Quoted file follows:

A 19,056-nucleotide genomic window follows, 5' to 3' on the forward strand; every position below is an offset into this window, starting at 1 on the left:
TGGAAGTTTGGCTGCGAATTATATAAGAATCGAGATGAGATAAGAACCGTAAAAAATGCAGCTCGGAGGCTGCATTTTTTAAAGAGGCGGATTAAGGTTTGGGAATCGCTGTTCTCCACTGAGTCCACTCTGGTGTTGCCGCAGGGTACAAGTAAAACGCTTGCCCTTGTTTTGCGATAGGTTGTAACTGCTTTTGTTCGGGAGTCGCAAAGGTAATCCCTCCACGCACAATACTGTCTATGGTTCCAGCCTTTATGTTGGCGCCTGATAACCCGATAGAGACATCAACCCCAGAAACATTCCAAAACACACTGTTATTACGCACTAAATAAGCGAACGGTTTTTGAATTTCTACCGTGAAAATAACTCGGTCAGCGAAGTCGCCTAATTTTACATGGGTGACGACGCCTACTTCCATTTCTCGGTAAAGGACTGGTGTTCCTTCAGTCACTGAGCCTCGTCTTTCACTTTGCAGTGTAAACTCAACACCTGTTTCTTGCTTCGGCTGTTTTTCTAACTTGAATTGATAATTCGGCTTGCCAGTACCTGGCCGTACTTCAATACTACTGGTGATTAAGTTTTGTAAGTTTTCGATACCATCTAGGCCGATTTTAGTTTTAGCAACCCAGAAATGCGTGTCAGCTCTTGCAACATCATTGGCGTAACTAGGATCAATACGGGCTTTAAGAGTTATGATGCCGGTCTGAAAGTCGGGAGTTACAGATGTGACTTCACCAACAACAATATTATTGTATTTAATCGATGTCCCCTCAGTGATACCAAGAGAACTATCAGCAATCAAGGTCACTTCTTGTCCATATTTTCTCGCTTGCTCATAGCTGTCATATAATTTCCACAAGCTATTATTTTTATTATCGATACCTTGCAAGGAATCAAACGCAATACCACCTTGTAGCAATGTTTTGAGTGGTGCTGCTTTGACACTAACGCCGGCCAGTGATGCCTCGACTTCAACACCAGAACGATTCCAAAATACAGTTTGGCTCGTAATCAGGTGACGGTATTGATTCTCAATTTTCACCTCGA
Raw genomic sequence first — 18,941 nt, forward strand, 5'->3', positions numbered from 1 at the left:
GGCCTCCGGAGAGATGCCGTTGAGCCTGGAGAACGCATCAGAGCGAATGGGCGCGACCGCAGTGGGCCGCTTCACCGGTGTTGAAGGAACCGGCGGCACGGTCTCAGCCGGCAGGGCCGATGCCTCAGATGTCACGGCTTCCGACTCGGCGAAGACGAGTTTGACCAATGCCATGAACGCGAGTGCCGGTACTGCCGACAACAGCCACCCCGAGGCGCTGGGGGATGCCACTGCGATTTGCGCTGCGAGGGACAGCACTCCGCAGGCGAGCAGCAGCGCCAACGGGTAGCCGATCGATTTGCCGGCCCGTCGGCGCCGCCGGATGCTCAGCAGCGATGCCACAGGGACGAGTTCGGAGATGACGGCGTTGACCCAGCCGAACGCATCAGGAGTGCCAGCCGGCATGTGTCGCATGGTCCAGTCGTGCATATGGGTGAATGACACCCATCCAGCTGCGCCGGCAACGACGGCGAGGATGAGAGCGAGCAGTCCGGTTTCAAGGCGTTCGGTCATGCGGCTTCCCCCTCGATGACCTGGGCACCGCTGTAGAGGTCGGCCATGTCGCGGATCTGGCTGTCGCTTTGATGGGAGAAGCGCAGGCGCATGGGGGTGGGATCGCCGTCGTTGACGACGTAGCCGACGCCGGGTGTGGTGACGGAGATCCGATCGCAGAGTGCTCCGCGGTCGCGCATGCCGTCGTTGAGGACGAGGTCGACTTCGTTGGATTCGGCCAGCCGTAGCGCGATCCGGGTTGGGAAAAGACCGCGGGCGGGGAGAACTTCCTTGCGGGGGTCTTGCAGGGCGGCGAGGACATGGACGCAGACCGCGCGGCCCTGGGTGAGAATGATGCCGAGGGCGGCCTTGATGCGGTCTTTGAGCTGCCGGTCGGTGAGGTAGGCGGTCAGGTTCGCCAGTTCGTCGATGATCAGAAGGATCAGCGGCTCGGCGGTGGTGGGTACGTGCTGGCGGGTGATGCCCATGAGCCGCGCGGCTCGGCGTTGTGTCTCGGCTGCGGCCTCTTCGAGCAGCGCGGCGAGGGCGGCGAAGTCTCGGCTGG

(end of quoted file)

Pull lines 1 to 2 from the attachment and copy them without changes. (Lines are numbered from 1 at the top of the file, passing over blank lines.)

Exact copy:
A 19,056-nucleotide genomic window follows, 5' to 3' on the forward strand; every position below is an offset into this window, starting at 1 on the left:
TGGAAGTTTGGCTGCGAATTATATAAGAATCGAGATGAGATAAGAACCGTAAAAAATGCAGCTCGGAGGCTGCATTTTTTAAAGAGGCGGATTAAGGTTTGGGAATCGCTGTTCTCCACTGAGTCCACTCTGGTGTTGCCGCAGGGTACAAGTAAAACGCTTGCCCTTGTTTTGCGATAGGTTGTAACTGCTTTTGTTCGGGAGTCGCAAAGGTAATCCCTCCACGCACAATACTGTCTATGGTTCCAGCCTTTATGTTGGCGCCTGATAACCCGATAGAGACATCAACCCCAGAAACATTCCAAAACACACTGTTATTACGCACTAAATAAGCGAACGGTTTTTGAATTTCTACCGTGAAAATAACTCGGTCAGCGAAGTCGCCTAATTTTACATGGGTGACGACGCCTACTTCCATTTCTCGGTAAAGGACTGGTGTTCCTTCAGTCACTGAGCCTCGTCTTTCACTTTGCAGTGTAAACTCAACACCTGTTTCTTGCTTCGGCTGTTTTTCTAACTTGAATTGATAATTCGGCTTGCCAGTACCTGGCCGTACTTCAATACTACTGGTGATTAAGTTTTGTAAGTTTTCGATACCATCTAGGCCGATTTTAGTTTTAGCAACCCAGAAATGCGTGTCAGCTCTTGCAACATCATTGGCGTAACTAGGATCAATACGGGCTTTAAGAGTTATGATGCCGGTCTGAAAGTCGGGAGTTACAGATGTGACTTCACCAACAACAATATTATTGTATTTAATCGATGTCCCCTCAGTGATACCAAGAGAACTATCAGCAATCAAGGTCACTTCTTGTCCATATTTTCTCGCTTGCTCATAGCTGTCATATAATTTCCACAAGCTATTATTTTTATTATCGATACCTTGCAAGGAATCAAACGCAATACCACCTTGTAGCAATGTTTTGAGTGGTGCTGCTTTGACACTAACGCCGGCCAGTGATGCCTCGACTTCAACACCAGAACGATTCCAAAATACAGTTTGGCTCGTAATCAGGTGACGGTATTGATTCTCAATTTTCACCTCGA